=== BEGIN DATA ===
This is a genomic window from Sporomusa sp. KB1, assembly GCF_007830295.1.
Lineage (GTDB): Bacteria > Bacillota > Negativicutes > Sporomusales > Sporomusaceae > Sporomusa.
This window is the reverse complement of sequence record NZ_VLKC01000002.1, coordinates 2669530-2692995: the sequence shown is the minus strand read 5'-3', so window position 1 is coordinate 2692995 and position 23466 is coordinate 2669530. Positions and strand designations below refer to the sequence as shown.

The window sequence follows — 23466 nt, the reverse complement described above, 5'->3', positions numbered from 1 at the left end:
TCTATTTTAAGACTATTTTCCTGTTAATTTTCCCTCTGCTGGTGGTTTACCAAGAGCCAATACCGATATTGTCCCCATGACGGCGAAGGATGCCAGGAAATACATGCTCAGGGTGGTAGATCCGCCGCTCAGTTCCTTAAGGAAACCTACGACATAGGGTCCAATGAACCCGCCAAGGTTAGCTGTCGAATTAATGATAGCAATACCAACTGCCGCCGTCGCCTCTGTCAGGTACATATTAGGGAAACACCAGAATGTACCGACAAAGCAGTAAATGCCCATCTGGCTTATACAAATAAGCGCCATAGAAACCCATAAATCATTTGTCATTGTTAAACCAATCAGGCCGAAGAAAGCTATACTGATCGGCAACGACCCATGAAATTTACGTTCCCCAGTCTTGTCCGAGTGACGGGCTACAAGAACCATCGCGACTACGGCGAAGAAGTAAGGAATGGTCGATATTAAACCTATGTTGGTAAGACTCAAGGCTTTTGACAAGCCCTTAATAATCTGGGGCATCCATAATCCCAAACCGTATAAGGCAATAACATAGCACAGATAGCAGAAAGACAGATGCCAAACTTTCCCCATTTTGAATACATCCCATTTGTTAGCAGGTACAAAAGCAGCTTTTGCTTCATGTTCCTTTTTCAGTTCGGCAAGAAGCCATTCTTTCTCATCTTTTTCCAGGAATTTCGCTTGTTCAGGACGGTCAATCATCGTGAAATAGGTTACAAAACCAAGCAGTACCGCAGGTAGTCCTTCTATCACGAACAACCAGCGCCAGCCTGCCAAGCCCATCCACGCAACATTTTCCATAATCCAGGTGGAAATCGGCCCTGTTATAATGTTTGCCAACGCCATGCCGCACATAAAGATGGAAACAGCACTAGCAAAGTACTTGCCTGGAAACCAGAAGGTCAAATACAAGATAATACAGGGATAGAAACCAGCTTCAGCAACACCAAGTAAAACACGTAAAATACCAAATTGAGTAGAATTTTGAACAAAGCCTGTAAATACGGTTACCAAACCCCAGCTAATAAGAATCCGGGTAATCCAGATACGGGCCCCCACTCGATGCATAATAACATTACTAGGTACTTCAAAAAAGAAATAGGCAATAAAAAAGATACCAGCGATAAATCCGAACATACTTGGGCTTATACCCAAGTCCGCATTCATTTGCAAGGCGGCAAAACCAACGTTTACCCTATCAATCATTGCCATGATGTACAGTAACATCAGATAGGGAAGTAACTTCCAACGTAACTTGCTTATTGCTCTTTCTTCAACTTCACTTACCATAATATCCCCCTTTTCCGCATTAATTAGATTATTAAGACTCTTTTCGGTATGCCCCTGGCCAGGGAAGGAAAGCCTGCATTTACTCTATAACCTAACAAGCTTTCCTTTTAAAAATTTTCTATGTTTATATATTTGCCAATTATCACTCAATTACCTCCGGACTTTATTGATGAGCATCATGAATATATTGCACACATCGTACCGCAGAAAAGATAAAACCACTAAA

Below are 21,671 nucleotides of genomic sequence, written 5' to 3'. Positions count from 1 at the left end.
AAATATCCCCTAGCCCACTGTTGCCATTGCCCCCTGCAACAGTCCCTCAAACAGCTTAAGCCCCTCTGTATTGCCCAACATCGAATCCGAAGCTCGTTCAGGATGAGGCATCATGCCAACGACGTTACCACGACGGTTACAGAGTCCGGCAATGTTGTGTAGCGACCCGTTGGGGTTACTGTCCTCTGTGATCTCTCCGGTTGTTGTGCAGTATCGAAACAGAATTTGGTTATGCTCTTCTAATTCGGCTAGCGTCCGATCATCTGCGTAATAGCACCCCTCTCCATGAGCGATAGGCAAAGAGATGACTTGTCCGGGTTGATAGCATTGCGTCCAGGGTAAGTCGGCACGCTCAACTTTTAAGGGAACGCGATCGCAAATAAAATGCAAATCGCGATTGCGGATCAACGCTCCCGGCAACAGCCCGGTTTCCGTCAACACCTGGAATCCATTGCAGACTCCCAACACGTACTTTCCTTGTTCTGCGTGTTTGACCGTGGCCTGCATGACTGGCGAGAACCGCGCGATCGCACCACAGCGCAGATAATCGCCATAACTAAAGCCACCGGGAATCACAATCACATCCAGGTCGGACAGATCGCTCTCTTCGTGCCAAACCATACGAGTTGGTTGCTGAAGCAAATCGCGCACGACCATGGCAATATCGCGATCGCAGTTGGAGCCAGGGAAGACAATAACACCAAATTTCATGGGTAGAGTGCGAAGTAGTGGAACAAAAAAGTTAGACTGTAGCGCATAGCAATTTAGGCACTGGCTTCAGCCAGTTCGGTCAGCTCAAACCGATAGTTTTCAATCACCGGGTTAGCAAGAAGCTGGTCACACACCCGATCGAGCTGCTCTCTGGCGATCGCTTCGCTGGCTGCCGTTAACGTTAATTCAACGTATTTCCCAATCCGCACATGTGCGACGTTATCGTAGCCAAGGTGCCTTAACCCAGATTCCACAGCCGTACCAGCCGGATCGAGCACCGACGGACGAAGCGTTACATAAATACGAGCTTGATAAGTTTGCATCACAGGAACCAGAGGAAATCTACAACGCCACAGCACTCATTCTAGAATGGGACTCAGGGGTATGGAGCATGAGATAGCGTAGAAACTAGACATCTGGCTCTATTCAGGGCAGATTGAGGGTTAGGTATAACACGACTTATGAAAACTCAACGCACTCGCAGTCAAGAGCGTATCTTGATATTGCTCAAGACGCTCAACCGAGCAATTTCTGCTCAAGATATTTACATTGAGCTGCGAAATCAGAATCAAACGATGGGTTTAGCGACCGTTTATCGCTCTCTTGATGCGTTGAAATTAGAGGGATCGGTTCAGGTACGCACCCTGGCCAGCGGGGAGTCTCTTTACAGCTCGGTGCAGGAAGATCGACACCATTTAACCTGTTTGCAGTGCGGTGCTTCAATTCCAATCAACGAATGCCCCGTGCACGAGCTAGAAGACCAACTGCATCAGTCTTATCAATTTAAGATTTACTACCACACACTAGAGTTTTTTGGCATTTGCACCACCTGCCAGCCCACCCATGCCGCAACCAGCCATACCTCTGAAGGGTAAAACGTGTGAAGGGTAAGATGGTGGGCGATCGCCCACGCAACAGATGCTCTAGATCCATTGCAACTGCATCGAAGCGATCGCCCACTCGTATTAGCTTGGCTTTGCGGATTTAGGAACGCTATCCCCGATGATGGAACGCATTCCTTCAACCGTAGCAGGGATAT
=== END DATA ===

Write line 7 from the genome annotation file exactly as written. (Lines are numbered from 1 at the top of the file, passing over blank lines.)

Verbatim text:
AAATATCCCCTAGCCCACTGTTGCCATTGCCCCCTGCAACAGTCCCTCAAACAGCTTAAGCCCCTCTGTATTGCCCAACATCGAATCCGAAGCTCGTTCAGGATGAGGCATCATGCCAACGACGTTACCACGACGGTTACAGAGTCCGGCAATGTTGTGTAGCGACCCGTTGGGGTTACTGTCCTCTGTGATCTCTCCGGTTGTTGTGCAGTATCGAAACAGAATTTGGTTATGCTCTTCTAATTCGGCTAGCGTCCGATCATCTGCGTAATAGCACCCCTCTCCATGAGCGATAGGCAAAGAGATGACTTGTCCGGGTTGATAGCATTGCGTCCAGGGTAAGTCGGCACGCTCAACTTTTAAGGGAACGCGATCGCAAATAAAATGCAAATCGCGATTGCGGATCAACGCTCCCGGCAACAGCCCGGTTTCCGTCAACACCTGGAATCCATTGCAGACTCCCAACACGTACTTTCCTTGTTCTGCGTGTTTGACCGTGGCCTGCATGACTGGCGAGAACCGCGCGATCGCACCACAGCGCAGATAATCGCCATAACTAAAGCCACCGGGAATCACAATCACATCCAGGTCGGACAGATCGCTCTCTTCGTGCCAAACCATACGAGTTGGTTGCTGAAGCAAATCGCGCACGACCATGGCAATATCGCGATCGCAGTTGGAGCCAGGGAAGACAATAACACCAAATTTCATGGGTAGAGTGCGAAGTAGTGGAACAAAAAAGTTAGACTGTAGCGCATAGCAATTTAGGCACTGGCTTCAGCCAGTTCGGTCAGCTCAAACCGATAGTTTTCAATCACCGGGTTAGCAAGAAGCTGGTCACACACCCGATCGAGCTGCTCTCTGGCGATCGCTTCGCTGGCTGCCGTTAACGTTAATTCAACGTATTTCCCAATCCGCACATGTGCGACGTTATCGTAGCCAAGGTGCCTTAACCCAGATTCCACAGCCGTACCAGCCGGATCGAGCACCGACGGACGAAGCGTTACATAAATACGAGCTTGATAAGTTTGCATCACAGGAACCAGAGGAAATCTACAACGCCACAGCACTCATTCTAGAATGGGACTCAGGGGTATGGAGCATGAGATAGCGTAGAAACTAGACATCTGGCTCTATTCAGGGCAGATTGAGGGTTAGGTATAACACGACTTATGAAAACTCAACGCACTCGCAGTCAAGAGCGTATCTTGATATTGCTCAAGACGCTCAACCGAGCAATTTCTGCTCAAGATATTTACATTGAGCTGCGAAATCAGAATCAAACGATGGGTTTAGCGACCGTTTATCGCTCTCTTGATGCGTTGAAATTAGAGGGATCGGTTCAGGTACGCACCCTGGCCAGCGGGGAGTCTCTTTACAGCTCGGTGCAGGAAGATCGACACCATTTAACCTGTTTGCAGTGCGGTGCTTCAATTCCAATCAACGAATGCCCCGTGCACGAGCTAGAAGACCAACTGCATCAGTCTTATCAATTTAAGATTTACTACCACACACTAGAGTTTTTTGGCATTTGCACCACCTGCCAGCCCACCCATGCCGCAACCAGCCATACCTCTGAAGGGTAAAACGTGTGAAGGGTAAGATGGTGGGCGATCGCCCACGCAACAGATGCTCTAGATCCATTGCAACTGCATCGAAGCGATCGCCCACTCGTATTAGCTTGGCTTTGCGGATTTAGGAACGCTATCCCCGATGATGGAACGCATTCCTTCAACCGTAGCAGGGATAT